Mrs. Hempstead was the third child by the second wife, and was the last survivor of this large family, and attained a greater age than any other member of it. John D. Bigelow, her cousin, lived to the ripe age of 100 years, 5 months, and 7 days. His centennial was celebrated with much enthusiasm at his home in Marlborough, CT., July 23rd, 1870.
On February 11th, 1827, she was united in marriage to Daniel Hempstead, of her native town, and in September, 1828, removed to the town of LeRoy, N.Y., and settled upon a farm. Here they dwelt for many years, amid the quiet and retirement of their rural home, until the decease of her husband, which occurred from accident, Aug 21st, 1855. Having no children, her home became broken, and she subsequently lived with friends in the vicinity until her removal to this town, Oct. 14th, 1875.
It fell to the lot of Mrs. Hempstead to watch over and care for her parents in their old age. Her father, for some years, was nearly helpless, and consequently dependent. She fulfilled the mission of a faithful daughter to them till the end came. Her mother died first, Oct. 3d, 1820, aged 72 years, and her father followed about two years later, as before noted. During her residence with her nephew, she frequently alluded to this fact in her history, and in connection therewith would repeat the fifth commandment: "Honor thy father and thy mother, that thy days may be long in the land which the Lord thy God has given thee," and then affirm that she believed the reason the Lord had spared her so long, was because she had been so kind to her parents in their old age.**
She united with the Congregational church at Marlborough about the year 1816, and after removal to LeRoy became a member of the Ashbury Methodist church there, and retained her connection with that church till her death. She had the usual infirmities attendant upon great age, such as deafness, disabled limbs, and imperfect memory, but up to a short time before her death retained a well preserved eyesight and fair bodily health, spending most of the time in reading her Bible and hymn book. The remains of the deceased were taken to LeRoy on Thursday last and buried near those of her husband.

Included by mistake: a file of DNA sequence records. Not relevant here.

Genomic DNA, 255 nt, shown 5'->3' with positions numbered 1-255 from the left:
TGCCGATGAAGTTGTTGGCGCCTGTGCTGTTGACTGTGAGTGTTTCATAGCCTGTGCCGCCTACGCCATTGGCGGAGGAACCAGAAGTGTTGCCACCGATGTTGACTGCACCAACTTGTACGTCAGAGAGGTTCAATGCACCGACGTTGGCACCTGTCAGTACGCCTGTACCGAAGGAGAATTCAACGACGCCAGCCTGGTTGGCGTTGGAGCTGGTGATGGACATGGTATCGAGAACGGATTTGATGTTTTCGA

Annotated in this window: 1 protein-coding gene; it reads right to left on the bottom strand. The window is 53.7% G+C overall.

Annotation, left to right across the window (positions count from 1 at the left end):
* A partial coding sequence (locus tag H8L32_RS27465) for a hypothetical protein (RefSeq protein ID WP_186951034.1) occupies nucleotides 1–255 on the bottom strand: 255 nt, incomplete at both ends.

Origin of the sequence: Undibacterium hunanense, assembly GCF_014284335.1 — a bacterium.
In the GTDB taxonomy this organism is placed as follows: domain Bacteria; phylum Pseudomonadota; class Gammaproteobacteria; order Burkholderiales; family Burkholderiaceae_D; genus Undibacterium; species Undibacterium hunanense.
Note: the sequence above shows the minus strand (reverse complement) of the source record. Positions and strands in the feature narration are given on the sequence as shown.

Epaphroditus Bigelow was born 4 Feb 1786 in Marlborough, Hartford co, CT and died 7 Apr 1874 at his home in Geneseo, NY, aged 88 years and two months. He was a lineal descendant of John Bigelow, who emigrated from Wrentham, county of Suffolk, England, to new England, and settled at Watertown, Mass., where he died July 14, 1703. He was the son of Daniel Bigelow by his second wife Sarah F. Ingham, he having married for his first wife Mary Brainard of Westchester, CT.
By each of his wives there were born unto him seven children, eight sons and six daughters, ten of whom lived to mature years.
One only of this large family survives, Mrs. Betsey Bigelow Hempstead, who has attained to the ripe age of 97 years (in 1881) and is the oldest person now living in the town of Geneseo. Epaphroditus Bigelow was the fourth child by the second wife. As his father was a farmer by occupation, he received his early training at home and upon the farm in summer, and attended the common schools of his native town in the winter. His early advantages were limited, but he fully improved upon what he enjoyed, and when of age became a common school teacher of quite large experience, having taught eleven winter terms in the schools of Connecticut and in Geneseo after his removal thereto.
In July 1813 he enlisted in the War of 1812, as a private in the 1st Regt, Conn State Troops under Capt. Enos H. Buell, his being the first name upon the company's roll. He served three months, the period for which he enlisted, at New London, CT, and was honorably discharged in the month of Sept. Under the act of February 14, 1871, granting pensions to survivors of the War of 1812, he became entitled to a pension, which he received up to the time of his decease.
He was married at Marlborough, CT, 7 Nov 1816 by the Rev. David B. Ripley to Sarah Phelps, oldest daughter of Oliver and Mary (Hills) Phelps. In the spring of 1818, he removed with his wife and infant son 9 months old, to Geneseo, NY. This son, Orimel, was living in 1881 in nearby Groveland, NY (but in 1850 was living in Michigan). The journey was undertaken in a canvas-covered lumber wagon, the style in those days, drawn by a yoke of oxen and one horse in advance, a distance of 330 miles in eighteen days.
He settled upon a farm in the eastern part of the town, land which he had previously bought of David Haynes, a native of Pennsylvania, who in turn had purchased it from Messrs. Wadsworth in Sept 1792, when the land was unbroken wilderness. Here Epaphroditus entered zealously upon the work of his life, continuing to dwell upon this chosen spot to the end of his days, a period of fifty-six years. In those days before canal or railroad had penetrated the Genesee valley the profits of farming were not large and markets were not near. Rochester, distant twenty-five miles, was the principal market, and here he sold his wheat at three shillings per bushel, and other farm products in proportion.